WordCloud representation of paper abstracts.
- Online privacy
- Network traffic analysis
- Privacy in IoT
- Privacy enhancing technologies
- Inference attacks
- Usable security and privacy
- Machine Learning+Privacy
- Anonymity networks
Security and Privacy in IoT
Today, with the rapid adoption of the Internet of Things (IoT), we face a new world, where we are never alone. At all times, a plethora of connected devices, from smartphones to home assistants to motion detectors, sense and monitor our activities. While these devices provide us convenience, they are often backed by powerful analytics to sift through large volume of personal data, at times collected without our awareness or consent. Such personal data can reveal a lot about ourselves like our habits and lifestyles, which not only has great commercial value to advertisers to serve targeted ads, but can also be misused by repressive governments and cybercriminals. In my research, I look at developing novel frameworks to help identify and mitigate the security and privacy risks that arise from emerging IoT systems.
Please visit our IoTLab page for more details on projects we are currently working on.
- Hey Alexa, is this Skill Safe?: Taking a Closer Lookat the Alexa Skill Ecosystem. Christopher Lentzsch, Sheel Jayesh Shah, Benjamin Andow, Martin Degeling, Anupam Das and William Enck. Network and Distributed System Security Symposium (NDSS), 2021.
- ''Did you know this camera tracks your mood?'': Understanding Privacy Expectations and Preferences in the Age of Video Analytics. Shikun Zhang, Yuanyuan Feng, Lujo Bauer, Lorrie Cranor, Anupam Das and Norman Sadeh. Proceedings on Privacy Enhancing Technologies (PoPETs), 2021.
- Enabling Live Video Analytics with a Scalable and Privacy-Aware Framework. Junjue Wang, Brandon Amos, Anupam Das, Padmanabhan Pillai, Norman Sadeh and Mahadev Satyanarayanan. ACM Transactions on Multimedia Computing, Communications, and Applications (TOMM), 2018.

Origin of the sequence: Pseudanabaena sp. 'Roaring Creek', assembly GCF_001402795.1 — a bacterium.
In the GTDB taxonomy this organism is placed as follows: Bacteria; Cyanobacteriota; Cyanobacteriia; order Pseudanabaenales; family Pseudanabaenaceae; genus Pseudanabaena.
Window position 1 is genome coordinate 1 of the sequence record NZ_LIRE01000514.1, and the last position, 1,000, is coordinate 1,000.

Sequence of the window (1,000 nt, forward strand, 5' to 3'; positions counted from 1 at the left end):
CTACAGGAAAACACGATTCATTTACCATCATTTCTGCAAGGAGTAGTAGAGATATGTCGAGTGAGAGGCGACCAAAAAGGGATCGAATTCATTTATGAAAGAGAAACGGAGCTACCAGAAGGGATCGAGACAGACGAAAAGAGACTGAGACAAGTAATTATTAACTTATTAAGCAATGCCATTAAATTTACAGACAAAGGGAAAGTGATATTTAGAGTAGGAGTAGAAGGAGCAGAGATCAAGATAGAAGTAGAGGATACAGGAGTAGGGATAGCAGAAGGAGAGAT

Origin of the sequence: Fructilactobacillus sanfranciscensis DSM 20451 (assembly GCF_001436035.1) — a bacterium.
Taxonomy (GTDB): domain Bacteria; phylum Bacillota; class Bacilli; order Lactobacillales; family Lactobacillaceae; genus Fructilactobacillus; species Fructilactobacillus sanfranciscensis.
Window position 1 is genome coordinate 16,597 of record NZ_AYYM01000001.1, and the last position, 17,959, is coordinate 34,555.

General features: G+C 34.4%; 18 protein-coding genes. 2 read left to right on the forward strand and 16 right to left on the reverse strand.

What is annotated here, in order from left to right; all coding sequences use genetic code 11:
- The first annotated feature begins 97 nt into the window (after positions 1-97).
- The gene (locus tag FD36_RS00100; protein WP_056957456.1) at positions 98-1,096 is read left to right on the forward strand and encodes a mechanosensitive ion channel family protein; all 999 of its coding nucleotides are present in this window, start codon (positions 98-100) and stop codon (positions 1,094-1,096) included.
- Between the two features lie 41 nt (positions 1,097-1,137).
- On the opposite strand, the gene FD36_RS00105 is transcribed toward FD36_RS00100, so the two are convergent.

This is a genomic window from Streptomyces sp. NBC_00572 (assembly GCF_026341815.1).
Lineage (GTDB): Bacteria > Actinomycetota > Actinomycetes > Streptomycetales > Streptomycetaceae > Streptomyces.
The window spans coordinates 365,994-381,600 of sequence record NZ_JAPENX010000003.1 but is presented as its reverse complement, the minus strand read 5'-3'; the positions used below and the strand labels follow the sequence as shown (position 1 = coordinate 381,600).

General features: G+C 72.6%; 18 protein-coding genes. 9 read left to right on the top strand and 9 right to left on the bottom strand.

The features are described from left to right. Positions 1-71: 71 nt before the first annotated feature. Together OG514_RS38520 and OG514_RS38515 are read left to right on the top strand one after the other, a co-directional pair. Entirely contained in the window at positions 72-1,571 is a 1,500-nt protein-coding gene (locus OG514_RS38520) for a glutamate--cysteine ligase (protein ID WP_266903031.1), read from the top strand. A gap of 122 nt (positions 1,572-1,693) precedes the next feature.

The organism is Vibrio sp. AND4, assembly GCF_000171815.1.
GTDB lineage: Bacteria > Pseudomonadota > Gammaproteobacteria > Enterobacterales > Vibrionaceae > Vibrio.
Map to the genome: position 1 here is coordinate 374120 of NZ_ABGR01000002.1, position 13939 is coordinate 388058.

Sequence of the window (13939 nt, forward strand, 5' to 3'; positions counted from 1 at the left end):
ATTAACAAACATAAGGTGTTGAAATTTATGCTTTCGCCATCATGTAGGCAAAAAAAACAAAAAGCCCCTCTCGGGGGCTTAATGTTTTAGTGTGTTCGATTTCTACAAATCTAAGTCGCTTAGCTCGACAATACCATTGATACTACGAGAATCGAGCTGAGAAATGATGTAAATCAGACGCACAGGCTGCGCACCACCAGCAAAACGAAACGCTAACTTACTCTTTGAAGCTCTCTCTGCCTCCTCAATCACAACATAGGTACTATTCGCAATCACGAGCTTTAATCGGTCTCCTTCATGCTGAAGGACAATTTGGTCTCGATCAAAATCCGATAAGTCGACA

- Personalized Privacy Assistants for the Internet of Things: Providing Users with Notice and Choice. Anupam Das, Martin Degeling, Daniel Smullen and Norman Sadeh. IEEE Pervasive Computing: The Spectre of Malicious Computing, 2018.
- A Scalable and Privacy-Aware IoT Service for Live Video Analytics. Junjue Wang, Brandon Amos, Anupam Das, Padmanabhan Pillai, Norman Sadeh and Mahadev Satyanarayanan. ACM Multimedia Systems Conference (MMSys), 2017.
- Some Recipes Can Do More Than Spoil Your Appetite: Analyzing the Security and Privacy Risks of IFTTT Recipes. Milijana Surbatovich, Jassim Aljuraidan, Lujo Bauer, Anupam Das and Limin Jia. International World Wide Web Conference (WWW), 2017.
- Assisting Users in a World Full of Cameras: A Privacy-aware Infrastructure for Computer Vision Applications. Anupam Das, Martin Degeling, Xiaoyou Wang, Junjue Wang, Norman Sadeh and Mahadev Satyanarayanan. Workshop on the Bright and Dark Sides of Computer Vision: Challenges and Opportunities for Privacy and Security (CV-COPS, co-located with IEEE CVPR), 2017.
- Towards Privacy-Aware Smart Buildings: Capturing, Communicating, and Enforcing Privacy Policies and Preferences. Primal Pappachan,, Martin Degeling, Roberto Yus, Anupam Das, Sruti Bhagavatula, William Melicher, Pardis Emami Naeini, Shikun Zhang, Lujo Bauer, Alfred Kobsa, Sharad Mehrotra, Norman Sadeh and Nalini Venkatasubramanian. International Workshop on the Internet of Things Computing and Applications (IoTCA, co-located with ICDCS), 2017.